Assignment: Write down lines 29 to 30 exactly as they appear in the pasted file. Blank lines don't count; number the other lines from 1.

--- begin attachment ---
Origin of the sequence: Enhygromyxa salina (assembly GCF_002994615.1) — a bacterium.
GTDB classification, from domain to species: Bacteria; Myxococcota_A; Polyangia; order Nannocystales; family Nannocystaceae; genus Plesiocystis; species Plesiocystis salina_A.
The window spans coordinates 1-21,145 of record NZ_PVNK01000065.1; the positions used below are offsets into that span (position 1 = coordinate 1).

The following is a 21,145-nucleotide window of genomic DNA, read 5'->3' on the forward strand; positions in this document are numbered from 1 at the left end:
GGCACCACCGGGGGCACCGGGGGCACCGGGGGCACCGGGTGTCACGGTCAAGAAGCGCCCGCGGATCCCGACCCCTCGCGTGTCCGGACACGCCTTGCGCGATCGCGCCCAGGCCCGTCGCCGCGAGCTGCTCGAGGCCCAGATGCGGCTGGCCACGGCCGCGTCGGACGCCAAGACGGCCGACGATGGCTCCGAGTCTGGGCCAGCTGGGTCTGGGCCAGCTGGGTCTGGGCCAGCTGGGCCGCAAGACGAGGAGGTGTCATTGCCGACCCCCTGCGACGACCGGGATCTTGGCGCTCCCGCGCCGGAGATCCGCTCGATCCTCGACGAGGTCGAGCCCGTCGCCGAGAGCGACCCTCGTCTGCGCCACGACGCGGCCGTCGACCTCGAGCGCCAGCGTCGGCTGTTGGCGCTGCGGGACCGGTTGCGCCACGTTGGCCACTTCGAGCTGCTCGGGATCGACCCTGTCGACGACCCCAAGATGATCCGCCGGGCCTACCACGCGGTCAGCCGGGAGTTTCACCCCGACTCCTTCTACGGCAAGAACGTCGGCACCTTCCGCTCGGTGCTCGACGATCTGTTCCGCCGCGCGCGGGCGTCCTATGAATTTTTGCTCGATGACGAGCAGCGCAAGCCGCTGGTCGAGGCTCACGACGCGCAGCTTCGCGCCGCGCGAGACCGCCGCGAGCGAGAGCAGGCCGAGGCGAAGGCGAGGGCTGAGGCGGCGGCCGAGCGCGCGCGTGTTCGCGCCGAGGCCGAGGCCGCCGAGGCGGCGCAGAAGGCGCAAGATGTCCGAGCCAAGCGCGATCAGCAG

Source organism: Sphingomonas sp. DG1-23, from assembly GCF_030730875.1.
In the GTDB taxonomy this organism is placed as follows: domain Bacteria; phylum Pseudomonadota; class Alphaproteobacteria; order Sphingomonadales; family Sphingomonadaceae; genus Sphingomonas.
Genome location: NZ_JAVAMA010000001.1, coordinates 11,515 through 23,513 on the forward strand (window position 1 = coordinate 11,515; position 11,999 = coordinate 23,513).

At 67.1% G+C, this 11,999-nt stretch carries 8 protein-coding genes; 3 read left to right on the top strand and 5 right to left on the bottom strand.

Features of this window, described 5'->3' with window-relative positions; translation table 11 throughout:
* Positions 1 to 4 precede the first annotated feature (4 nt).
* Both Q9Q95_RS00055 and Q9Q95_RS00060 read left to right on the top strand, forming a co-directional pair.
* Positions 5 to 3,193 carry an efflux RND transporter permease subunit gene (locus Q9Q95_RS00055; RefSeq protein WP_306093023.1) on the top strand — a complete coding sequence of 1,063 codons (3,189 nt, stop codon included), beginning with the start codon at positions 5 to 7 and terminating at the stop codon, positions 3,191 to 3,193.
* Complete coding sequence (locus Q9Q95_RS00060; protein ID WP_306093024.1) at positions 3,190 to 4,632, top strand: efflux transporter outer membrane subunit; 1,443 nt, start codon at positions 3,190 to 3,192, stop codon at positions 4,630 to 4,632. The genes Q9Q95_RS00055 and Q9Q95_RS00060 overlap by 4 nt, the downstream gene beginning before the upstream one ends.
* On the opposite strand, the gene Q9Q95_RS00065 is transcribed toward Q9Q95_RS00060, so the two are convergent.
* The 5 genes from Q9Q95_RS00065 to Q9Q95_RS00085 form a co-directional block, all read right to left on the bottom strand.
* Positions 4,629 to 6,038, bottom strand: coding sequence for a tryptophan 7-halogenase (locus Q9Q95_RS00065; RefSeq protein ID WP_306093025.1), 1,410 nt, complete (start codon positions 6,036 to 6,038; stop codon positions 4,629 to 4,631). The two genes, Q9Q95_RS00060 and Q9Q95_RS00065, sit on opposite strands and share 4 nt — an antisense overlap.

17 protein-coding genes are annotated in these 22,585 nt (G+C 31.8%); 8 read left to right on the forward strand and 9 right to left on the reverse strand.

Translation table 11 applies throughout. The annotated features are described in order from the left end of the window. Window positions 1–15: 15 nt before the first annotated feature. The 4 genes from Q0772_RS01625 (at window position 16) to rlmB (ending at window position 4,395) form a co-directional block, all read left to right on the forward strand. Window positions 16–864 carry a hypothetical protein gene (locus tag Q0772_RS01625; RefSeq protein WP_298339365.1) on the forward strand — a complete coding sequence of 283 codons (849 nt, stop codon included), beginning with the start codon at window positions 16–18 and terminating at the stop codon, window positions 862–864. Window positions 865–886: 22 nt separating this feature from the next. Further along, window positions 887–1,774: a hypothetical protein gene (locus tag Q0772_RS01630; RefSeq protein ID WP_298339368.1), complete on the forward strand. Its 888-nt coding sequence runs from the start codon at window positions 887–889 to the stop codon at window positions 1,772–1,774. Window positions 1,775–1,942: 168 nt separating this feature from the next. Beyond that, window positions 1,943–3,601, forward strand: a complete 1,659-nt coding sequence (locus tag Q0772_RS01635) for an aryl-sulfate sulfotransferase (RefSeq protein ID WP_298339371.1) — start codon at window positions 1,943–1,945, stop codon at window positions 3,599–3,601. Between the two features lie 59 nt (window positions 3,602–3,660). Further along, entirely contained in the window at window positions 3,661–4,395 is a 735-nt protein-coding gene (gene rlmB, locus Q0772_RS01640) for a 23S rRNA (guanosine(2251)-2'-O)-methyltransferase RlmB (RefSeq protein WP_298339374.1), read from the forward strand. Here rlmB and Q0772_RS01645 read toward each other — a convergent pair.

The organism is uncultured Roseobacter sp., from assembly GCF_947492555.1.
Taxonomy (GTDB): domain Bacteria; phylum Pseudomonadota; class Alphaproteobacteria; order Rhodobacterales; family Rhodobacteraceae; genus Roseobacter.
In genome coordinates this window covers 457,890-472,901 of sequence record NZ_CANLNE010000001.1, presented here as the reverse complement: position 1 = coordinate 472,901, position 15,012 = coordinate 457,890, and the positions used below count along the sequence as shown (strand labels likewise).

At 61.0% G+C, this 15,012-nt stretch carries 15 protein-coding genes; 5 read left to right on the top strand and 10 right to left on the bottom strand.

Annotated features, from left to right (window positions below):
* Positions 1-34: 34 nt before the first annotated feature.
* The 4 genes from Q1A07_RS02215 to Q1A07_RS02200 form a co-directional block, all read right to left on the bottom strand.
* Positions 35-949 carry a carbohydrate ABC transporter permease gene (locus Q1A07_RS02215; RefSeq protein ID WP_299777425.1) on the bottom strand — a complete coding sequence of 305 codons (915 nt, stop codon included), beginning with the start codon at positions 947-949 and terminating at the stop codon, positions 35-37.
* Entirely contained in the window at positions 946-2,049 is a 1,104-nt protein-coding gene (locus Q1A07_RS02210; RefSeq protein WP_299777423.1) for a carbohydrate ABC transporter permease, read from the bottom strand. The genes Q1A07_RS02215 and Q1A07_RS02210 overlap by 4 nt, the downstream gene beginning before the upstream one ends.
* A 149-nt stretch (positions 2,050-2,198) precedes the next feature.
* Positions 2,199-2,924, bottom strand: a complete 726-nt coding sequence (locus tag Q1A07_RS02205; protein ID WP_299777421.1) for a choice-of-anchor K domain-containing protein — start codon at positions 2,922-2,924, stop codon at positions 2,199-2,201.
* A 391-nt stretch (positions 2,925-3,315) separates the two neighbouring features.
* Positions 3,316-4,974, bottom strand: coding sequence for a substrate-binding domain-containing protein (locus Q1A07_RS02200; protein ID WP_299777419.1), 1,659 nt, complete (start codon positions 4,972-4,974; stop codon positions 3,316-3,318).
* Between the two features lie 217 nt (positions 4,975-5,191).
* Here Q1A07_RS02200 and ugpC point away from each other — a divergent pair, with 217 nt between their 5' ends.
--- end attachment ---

* A 149-nt stretch (positions 2,050-2,198) precedes the next feature.
* Positions 2,199-2,924, bottom strand: a complete 726-nt coding sequence (locus tag Q1A07_RS02205; protein ID WP_299777421.1) for a choice-of-anchor K domain-containing protein — start codon at positions 2,922-2,924, stop codon at positions 2,199-2,201.